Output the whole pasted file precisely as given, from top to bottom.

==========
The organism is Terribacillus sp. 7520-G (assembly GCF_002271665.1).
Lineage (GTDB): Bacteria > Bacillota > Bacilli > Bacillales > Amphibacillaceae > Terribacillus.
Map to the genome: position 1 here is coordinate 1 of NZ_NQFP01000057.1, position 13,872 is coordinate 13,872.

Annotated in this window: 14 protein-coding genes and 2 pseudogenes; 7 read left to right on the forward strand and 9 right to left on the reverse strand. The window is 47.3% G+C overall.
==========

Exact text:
The organism is Terribacillus sp. 7520-G (assembly GCF_002271665.1).
Lineage (GTDB): Bacteria > Bacillota > Bacilli > Bacillales > Amphibacillaceae > Terribacillus.
Map to the genome: position 1 here is coordinate 1 of NZ_NQFP01000057.1, position 13,872 is coordinate 13,872.

Annotated in this window: 14 protein-coding genes and 2 pseudogenes; 7 read left to right on the forward strand and 9 right to left on the reverse strand. The window is 47.3% G+C overall.